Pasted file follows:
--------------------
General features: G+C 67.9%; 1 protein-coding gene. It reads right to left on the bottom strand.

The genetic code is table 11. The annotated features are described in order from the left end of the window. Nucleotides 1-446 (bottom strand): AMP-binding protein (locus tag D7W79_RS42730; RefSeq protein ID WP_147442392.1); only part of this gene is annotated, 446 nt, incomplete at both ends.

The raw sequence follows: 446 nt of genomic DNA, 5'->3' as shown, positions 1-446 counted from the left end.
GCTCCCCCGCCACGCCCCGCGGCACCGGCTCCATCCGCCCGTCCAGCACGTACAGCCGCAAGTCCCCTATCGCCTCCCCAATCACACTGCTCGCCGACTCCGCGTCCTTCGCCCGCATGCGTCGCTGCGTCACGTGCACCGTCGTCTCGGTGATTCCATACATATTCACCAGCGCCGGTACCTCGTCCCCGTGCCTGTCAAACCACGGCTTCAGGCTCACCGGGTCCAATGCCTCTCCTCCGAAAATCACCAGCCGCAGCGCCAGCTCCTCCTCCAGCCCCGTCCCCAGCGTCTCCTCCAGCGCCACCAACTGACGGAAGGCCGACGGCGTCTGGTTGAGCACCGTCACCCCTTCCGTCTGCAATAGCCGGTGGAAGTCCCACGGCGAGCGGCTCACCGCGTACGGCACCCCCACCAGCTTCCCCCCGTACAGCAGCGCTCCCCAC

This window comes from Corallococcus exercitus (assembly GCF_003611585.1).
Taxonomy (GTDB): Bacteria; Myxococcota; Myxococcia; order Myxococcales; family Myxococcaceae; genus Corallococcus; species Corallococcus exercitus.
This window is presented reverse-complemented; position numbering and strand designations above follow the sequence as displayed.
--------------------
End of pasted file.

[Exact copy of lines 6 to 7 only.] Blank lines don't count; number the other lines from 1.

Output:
Taxonomy (GTDB): Bacteria; Myxococcota; Myxococcia; order Myxococcales; family Myxococcaceae; genus Corallococcus; species Corallococcus exercitus.
This window is presented reverse-complemented; position numbering and strand designations above follow the sequence as displayed.